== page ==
On this blog, think of me as sitting at a roulette table and always betting on black  (yes, the house will eventually win but welcome to the world of being a libertarian in modern statist politics).  Spin after spin I bet black.  Imagine a couple of folks walking up and seeing me place my next bet on black.  Why do you think he did that?  Was it because the last number was a 6?  Or because three of the last five were red?  No guys, it's because I always bet black.

Of nearly all the political groups, libertarians should be the most transparent.  We always side with individual liberty, and searching for other motives for these positions is generally futile.

More Upward-Sloping Demand Curves

Other than the demand among the status-conscious for Chanel handbags, the demand for a product or service generally decreases as its price decreases.  This is an observation so trivial it is almost stupid to write down. But I guess the point is still not understood in Washington.

"The Center for American Progress, often called the think tank for the Obama White House, recentlyrecommended another increase in the minimum wage to $8.25 an hour. Though the U.S. unemployment rate is 9.1%, the thinkers assert that a rising wage would "stimulate economic growth to the tune of 50,000 new jobs." So if the government orders employers to pay more to hire workers when they're already not hiring, they'll somehow hire more workers. By this logic, if we raised the minimum wage to $25 an hour we'd have full employment."

On War

Harold Koh on what does and doesn't make for a war:

Koh, a former Yale Law School dean who wrote about the War Powers Resolution during his academic career, said the “narrow” role of U.S. warplanes in the mission doesn’t meet the definition of hostilities.

The circumstances in Libya are “virtually unique,” he said, because the “exposure of our armed forces is limited, there have been no U.S. casualties, no threat of U.S. casualties” and “no exchange of fire with hostile forces.”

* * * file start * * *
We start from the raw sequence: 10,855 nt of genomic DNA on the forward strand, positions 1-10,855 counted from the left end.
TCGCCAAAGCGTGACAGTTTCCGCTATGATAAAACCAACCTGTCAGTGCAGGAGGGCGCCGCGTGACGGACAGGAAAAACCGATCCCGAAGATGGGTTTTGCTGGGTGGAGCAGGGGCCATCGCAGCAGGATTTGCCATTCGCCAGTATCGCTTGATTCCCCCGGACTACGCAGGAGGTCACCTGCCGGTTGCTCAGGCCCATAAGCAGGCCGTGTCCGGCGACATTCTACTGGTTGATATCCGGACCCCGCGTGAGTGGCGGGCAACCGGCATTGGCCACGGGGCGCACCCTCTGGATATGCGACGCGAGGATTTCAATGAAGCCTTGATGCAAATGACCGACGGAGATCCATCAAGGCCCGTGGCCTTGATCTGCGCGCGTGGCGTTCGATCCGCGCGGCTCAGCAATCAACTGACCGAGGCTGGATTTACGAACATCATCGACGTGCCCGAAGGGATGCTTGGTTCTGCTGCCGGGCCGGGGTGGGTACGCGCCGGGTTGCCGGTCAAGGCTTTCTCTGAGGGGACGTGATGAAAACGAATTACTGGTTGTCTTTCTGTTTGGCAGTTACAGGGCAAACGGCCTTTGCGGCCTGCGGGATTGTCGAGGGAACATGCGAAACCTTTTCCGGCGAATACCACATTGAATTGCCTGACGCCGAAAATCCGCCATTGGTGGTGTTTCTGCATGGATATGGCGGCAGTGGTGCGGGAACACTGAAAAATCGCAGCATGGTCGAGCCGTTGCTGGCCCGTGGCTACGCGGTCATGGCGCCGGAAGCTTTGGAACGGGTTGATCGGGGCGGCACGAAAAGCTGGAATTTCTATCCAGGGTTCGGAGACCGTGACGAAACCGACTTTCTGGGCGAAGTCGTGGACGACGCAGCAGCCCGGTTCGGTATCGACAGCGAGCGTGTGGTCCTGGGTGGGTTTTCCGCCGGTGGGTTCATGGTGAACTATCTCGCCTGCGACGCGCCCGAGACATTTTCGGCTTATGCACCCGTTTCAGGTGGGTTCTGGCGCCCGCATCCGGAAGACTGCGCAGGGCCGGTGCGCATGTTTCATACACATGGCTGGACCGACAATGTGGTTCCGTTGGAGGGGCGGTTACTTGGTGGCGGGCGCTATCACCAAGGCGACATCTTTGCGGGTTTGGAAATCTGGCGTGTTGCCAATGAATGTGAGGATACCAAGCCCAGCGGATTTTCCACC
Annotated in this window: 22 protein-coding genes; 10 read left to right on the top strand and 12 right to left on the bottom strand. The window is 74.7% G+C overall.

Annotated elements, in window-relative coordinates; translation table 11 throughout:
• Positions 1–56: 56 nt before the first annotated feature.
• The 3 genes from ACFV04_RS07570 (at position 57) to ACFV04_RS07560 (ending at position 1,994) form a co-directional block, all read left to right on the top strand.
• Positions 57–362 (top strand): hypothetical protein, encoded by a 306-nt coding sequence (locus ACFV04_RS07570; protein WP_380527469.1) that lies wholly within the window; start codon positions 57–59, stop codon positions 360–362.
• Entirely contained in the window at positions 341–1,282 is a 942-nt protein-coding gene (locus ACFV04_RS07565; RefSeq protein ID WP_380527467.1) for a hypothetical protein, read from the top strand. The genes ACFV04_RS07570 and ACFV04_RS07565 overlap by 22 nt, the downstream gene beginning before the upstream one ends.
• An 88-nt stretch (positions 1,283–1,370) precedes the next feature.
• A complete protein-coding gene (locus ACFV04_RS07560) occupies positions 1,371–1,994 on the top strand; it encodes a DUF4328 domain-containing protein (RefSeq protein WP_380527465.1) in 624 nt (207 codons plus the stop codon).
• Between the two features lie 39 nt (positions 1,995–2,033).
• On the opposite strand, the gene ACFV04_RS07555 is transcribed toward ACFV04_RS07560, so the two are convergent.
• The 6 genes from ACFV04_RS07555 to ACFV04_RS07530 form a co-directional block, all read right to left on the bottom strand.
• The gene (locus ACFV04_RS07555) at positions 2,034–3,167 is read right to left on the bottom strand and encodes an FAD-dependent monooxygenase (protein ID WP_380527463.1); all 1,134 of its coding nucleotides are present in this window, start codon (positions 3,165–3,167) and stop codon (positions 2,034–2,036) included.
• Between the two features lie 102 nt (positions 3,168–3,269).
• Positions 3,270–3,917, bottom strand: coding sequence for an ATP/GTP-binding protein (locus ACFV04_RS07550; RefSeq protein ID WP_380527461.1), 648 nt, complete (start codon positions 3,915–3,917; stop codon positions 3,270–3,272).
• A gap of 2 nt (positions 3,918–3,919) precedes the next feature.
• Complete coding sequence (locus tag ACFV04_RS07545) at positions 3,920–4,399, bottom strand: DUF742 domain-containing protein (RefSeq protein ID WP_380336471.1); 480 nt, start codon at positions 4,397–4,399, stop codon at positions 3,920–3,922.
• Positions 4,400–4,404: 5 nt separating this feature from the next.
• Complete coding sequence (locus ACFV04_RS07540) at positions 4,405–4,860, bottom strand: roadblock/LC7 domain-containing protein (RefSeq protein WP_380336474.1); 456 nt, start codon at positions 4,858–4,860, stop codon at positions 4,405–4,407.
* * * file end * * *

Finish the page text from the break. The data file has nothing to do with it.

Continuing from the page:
With a “limited risk of serious escalation” and the “limited military means” employed by U.S. forces, “we are not in hostilities envisioned by the War Powers Resolution, Koh said.

As an outsider to the political process, it has been absolutely hilarious watching a White House full of children of the 1960's retroactively justifying Nixon's Christmas bombings of Cambodia.  It's not a war, they claim, as long as our soldiers are safe and we are mostly just killing citizens of other nations from the air.  Of course, by this definition, the Japanese attack on Pearl Harbor was not an act of war.

There are many reasons to put separation-of-powers-type scrutiny on war-making that go beyond just the risk to American lives.  In particular, killing people from other countries can radically change our relationship with other nations.  I find it ironic that that White House has deliberately put blinders on and declared that the only reason to get Congressional approval is if US soldiers are at risk, since it was Obama who lectured the nation on the campaign trail about how damaging to our world image he felt Bush's wars to be.

Another Problem With Campaign Finance Legislation

There used to be two Americas -- the small portion who were criminals and the large majority of law-abiding citizens.  Now there is just one America, since with the proliferation of regulations, we all are guilty of something.  If we fall out of favor, we can all be rung up on charges.

Local Conservative pundit Greg Patterson makes this observation about the looming Jon Edwards prosecution, and observes that as much as he may dislike Edwards, his prosecution is downright scary

It looks like former Presidential candidate John Edwards is about to get indicted. Edwards is an awful person who embodies the characteristics that most of us despise.  His hypocrisy and hubris together with his unbelievably boorish behavior while his wife was dying of cancer are the stuff of Greek tragedy.

However, Edwards' downfall is also a great example of how the US has so criminalized the political process that the Government can indict anyone who falls out of favor. Once it was clear that Edwards no longer enjoyed any personal political authority, prosecutors combed through his entire political history and found this charge:

Much of the investigation, however, focused on money that eventually went to keep mistress Rielle Hunter in hiding along with former campaign aide Andrew Young, who claimed paternity of Hunter's child in 2007 so that Edwards could continue his White House campaign without the affair tarnishing his reputation. Investigators have been looking at whether those funds should have been considered campaign donations since they arguably aided his presidential bid.

Really?  Someone gave Edwards a bunch of money so that he could hide his mistress...and those funds "arguably aided" his presidential bid? That means that every dime that any candidate has ever received could later be classified as a political contribution because it "arguably aided" his candidacy.